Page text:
Then we have Scuttle. With all due respect to the late great Buddy Hackett, his portrayal of Scuttle was an annoying, incompetent, thoroughly worthless, anti-funny blowhard; though at least he redeemed himself at the last minute with a wonderful showing at the climax. Awkwafina’s portrayal is the exact opposite. The character is still a useless chatterbox, but at least Awkwafina has the charm and confidence to sell it. Alas, the character’s big contribution to the climax falls short, once again because the animated film went so much harder than this more “photo-realistic” film was built to go.

As for Jonah Hauer-King… well, he’s a bit older than I might’ve gone with and his chemistry with Bailey isn’t quite where it should be. Still, I have to commend Hauer-King for his part in taking such a bland non-entity from the animated Disney canon and making him a character with more than two dimensions. Kudos.

Throughout the whole movie, I was reminded of the adage that “photo-realistic CGI” will look laughably dated and subpar in five or ten years, while a really awesome cartoon will always look like a really awesome cartoon. This movie looks terrible in comparison to the recent Avatar: The Way of Water, and I doubt it’ll look any better next to the Aquaman sequel coming up at the end of this year. Really, this whole artistic style was a terrible choice from the outset. This is a film with mermaids and magic spells and sea witches and talking fish — why in the nine hells are we bothering to pretend that this is set in any kind of “realistic” world?!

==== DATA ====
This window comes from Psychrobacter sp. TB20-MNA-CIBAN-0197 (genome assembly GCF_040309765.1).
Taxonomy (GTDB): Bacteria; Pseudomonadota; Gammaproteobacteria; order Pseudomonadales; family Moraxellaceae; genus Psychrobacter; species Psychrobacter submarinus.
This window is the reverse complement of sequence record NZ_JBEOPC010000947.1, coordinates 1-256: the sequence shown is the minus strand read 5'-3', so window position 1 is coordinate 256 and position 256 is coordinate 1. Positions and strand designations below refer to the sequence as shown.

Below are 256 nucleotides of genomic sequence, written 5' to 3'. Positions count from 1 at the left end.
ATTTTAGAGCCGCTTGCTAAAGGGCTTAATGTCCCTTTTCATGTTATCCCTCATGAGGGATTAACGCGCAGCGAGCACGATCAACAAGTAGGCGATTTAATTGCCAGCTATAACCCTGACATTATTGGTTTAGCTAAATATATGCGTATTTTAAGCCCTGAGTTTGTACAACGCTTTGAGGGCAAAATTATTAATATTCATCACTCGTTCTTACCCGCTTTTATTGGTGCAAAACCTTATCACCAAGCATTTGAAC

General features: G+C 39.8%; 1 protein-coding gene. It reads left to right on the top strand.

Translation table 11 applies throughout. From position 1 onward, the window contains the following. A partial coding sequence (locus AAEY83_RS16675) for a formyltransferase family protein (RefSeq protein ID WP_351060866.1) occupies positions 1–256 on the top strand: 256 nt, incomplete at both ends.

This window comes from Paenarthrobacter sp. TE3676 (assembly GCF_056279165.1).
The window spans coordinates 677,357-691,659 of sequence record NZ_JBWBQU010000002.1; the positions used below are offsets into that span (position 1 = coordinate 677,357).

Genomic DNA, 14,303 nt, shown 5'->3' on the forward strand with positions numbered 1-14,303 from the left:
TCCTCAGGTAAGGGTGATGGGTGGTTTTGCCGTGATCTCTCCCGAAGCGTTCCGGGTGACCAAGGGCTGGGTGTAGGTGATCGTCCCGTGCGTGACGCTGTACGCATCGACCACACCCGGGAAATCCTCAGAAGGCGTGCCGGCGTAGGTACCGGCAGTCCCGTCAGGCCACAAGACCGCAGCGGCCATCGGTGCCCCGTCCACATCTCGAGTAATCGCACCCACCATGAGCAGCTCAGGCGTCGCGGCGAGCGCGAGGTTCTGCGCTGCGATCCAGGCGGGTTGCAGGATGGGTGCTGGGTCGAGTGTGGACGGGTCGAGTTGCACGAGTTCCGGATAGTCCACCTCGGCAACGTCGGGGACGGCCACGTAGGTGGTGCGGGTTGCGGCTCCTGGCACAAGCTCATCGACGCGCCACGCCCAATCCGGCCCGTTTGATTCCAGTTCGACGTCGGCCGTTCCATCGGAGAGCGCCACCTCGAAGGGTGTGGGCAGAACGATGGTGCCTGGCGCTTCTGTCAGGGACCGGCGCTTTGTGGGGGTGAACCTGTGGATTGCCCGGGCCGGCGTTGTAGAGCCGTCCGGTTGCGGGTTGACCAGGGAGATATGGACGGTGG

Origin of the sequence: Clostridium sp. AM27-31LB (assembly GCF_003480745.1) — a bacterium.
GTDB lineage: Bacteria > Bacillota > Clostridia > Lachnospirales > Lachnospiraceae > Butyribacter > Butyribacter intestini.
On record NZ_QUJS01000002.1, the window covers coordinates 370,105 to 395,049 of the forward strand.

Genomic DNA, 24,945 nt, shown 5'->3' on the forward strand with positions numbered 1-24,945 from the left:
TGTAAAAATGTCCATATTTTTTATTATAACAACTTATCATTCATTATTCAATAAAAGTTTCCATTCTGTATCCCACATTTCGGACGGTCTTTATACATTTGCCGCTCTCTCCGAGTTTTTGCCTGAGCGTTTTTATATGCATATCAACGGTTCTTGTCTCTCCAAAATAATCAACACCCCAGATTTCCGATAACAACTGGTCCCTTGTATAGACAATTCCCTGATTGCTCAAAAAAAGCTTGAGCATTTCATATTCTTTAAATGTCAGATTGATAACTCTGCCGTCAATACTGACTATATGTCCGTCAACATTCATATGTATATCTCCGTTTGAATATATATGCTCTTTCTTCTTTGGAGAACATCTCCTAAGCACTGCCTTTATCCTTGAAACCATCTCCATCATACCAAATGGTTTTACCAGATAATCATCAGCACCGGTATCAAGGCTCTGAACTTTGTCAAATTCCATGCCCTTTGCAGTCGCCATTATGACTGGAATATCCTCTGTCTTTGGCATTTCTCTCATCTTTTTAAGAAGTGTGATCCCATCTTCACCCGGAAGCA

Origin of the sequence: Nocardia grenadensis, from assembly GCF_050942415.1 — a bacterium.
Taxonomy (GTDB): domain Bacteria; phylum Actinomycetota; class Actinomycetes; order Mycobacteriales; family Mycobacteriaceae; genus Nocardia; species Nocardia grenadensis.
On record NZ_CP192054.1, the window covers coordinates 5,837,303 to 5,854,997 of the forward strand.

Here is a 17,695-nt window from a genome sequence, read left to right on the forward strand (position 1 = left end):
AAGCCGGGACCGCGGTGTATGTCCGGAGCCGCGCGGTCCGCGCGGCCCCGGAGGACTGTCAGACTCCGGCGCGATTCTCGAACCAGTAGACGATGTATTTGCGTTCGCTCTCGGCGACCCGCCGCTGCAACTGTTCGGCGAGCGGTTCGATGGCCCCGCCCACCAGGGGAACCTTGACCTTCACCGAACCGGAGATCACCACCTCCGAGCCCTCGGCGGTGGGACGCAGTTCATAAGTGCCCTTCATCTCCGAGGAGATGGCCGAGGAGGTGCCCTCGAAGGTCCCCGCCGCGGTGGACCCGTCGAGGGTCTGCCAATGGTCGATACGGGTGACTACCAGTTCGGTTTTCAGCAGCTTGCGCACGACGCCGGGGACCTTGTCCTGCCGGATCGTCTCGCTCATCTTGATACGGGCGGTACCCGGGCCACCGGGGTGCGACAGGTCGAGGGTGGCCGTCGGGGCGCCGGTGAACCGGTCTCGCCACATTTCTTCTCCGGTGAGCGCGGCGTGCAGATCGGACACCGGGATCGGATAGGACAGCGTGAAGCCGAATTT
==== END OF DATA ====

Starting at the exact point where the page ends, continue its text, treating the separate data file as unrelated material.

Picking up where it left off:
Overall, The Little Mermaid (2023) is on par with its fellow live-action remakes, which means that it’s only a misguided and mishandled mediocrity as opposed to an abject failure. Once again, the filmmakers stick with “photo-realistic” CGI because it’s so trendy and cutting-edge, regardless of the fact that it’s a terrible fit for the story. The filmmakers have genuinely good ideas in updating the film for modern sensibilities, but they’re hamstrung by lines and lyrics and characters from the source material that no longer make any sense in the new context.